The increase in the intra- and international migration led to the rise in the number of hemsehri associations and reach of hemșehri networks, one of the many channels of hemșehricilik (Terzi 2014: 138). Hemșehri associations represent a large proportion of civil society organisations in Turkey and countries hosting Turkish immigrants. Establishing a formal hemșehri organisation is a straightforward process with a clear legal framework (T.C. Icisleri Bakanligi Dernekler Dairesi Baskanligi 2004) and there are many legally registered hemșehri associations with the declared goals of ‘bringing together migrants from same town or district' and of solidarity on the basis of co-localism as their declared goal (Erder 1999: 167). Abroad, these associations provide Turks with a space to maintain their distinct cultural values (Terzi 2014: 142), preserve their local cultures, build new ties among compatriots and expand their personal networks. Hemșehri institutions help Turkish migrants acquire social ties to aid the processes of moving and integration, find jobs and accommodation or overcome similar problems (Erder 1999: 165-166). The associations shape diaspora communities and provide them with exclusive opportunities unavailable to outsiders.
Nurturing hemșehri relations enables these institutions to accommodate both formal and informal practices within their scope. Hemșehri relations may bring voluntarily or obligatory contribution requirements such as the expectation of favouritism (kayırmacılık), such as torpil. Torpil (also known as kıyak) is an informal practice of exchanging favours to get a job, a promotion, a place in school, to jump a queue and other objectives. This act of ‘paving the way’ for a person implies favouring them over others and thus undermines the right of others. The special bonds and relationship of torpil can emerge on multiple grounds. Hemșehricilik can provide such a common ground by producing an ‘identity-based belonging and solidarity,’ characterized by a closed community lock-in effect.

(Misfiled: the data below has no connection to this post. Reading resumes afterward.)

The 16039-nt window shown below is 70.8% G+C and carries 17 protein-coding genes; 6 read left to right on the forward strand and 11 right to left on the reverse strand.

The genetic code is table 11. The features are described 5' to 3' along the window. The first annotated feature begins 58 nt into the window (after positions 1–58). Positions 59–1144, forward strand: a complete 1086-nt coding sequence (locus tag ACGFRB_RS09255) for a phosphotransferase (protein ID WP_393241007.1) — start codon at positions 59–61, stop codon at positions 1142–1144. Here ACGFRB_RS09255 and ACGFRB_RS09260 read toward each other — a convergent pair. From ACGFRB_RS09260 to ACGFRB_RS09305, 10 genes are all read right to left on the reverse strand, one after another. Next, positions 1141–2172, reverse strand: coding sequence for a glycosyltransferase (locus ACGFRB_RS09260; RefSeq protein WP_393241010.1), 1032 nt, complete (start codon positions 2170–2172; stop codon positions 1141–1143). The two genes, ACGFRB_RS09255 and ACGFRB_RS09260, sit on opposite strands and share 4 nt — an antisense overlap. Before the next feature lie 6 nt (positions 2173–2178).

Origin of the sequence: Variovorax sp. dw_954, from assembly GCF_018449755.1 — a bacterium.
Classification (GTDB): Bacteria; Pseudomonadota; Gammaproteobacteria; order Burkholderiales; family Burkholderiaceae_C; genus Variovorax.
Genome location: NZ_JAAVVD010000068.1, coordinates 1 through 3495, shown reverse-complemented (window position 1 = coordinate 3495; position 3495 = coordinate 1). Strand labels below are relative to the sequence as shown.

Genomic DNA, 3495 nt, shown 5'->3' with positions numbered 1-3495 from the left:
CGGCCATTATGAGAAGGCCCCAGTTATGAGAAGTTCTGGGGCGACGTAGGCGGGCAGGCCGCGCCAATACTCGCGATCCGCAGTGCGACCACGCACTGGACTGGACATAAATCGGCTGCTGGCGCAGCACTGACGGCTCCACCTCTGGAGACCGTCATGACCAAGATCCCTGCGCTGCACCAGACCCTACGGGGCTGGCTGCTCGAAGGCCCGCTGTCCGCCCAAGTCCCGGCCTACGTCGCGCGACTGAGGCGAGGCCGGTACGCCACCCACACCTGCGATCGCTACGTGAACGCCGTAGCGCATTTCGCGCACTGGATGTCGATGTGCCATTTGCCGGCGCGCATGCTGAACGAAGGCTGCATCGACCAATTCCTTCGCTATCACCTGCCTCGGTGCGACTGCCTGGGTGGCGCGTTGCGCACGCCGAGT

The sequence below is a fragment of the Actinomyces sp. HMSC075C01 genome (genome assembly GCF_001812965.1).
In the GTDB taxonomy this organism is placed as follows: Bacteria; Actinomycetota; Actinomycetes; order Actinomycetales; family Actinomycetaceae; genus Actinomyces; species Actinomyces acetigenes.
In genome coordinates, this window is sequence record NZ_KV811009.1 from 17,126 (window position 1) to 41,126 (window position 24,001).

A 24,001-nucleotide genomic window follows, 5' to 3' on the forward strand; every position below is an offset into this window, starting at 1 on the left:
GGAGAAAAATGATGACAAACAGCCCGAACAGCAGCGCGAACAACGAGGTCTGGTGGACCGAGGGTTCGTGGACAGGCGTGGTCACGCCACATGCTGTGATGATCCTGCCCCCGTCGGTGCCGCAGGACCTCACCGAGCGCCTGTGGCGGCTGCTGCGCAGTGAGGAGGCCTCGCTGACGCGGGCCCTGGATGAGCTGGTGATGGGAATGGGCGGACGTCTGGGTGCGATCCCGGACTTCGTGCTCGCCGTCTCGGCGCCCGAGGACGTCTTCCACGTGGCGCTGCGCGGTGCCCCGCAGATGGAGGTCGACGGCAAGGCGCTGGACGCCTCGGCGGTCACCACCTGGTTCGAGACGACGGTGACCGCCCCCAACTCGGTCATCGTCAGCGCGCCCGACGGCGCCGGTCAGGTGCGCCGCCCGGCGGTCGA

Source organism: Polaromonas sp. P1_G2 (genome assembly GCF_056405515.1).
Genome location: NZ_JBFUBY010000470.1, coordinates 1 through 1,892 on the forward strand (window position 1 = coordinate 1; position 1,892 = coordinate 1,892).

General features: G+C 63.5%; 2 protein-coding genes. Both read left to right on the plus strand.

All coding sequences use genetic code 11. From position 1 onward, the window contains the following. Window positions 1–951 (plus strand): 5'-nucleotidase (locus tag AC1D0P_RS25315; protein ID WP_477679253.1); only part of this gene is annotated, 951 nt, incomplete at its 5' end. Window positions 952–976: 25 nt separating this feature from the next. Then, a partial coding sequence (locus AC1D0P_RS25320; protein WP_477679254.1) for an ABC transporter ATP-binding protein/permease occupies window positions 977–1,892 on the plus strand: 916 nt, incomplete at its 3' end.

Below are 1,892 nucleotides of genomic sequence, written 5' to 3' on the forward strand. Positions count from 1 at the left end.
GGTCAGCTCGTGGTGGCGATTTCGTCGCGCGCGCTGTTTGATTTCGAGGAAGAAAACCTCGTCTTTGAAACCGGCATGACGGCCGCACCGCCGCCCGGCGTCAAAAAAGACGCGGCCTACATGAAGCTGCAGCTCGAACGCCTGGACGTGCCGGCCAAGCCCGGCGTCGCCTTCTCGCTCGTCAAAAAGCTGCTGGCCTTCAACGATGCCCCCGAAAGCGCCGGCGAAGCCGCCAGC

Despite their apolitical appearance, some suggests that the most important function of hemșehri associations is their political reach (Erder 1999: 168). Politically active members can use the associations to disseminate the political viewpoints and expectations of their parties. Hemșehri associations and hemșehri networks appear to be a critical resource in urban and diasporic voting and are frequently used as a tool for voter mobilisation. Diaspora communities in hemșehri associations are also used to determine the results of critical elections and referendums. Another political ramification of hemșehrilik lies in its application in governance, where problems may arise when hemșehrilik starts to entails the practice of hemșehricilik. Unfair appointments and the creation of locked political circles can have adverse effects. If they become an established practice, hemșehri relations in politics may result in political clientelism and favouritism.
Boboyorov, H. 2013. Collective identities and patronage networks in Southern Tajikistan. Munster: LIT
Erder, S. 1999. 'Where did you hail from? Localism and networks in Istanbul,' in C. Keyder, ed., Istanbul between the global and the local, Maryland: Rowman and Littlefield Publishers, 161-172
Terzi, E. 2014. 'Hemsehri dernekleri, hemsehrilik bilinci ve kentlilesme iliskisi uzerine bir arastirma,' Selcuk Universitesi Journal of Institute of Social Sciences, 32: 37-150, http://dergisosyalbil.selcuk.edu.tr/susbed/article/view/920
T.C. Icisleri Bakanligi Dernekler Dairesi Baskanligi. 2004. '5253 Sayili Dernekler Kanunu,' https://www.dernekler.gov.tr/tr/mevzuat/kanun/5253-dernekler-kanunu.aspx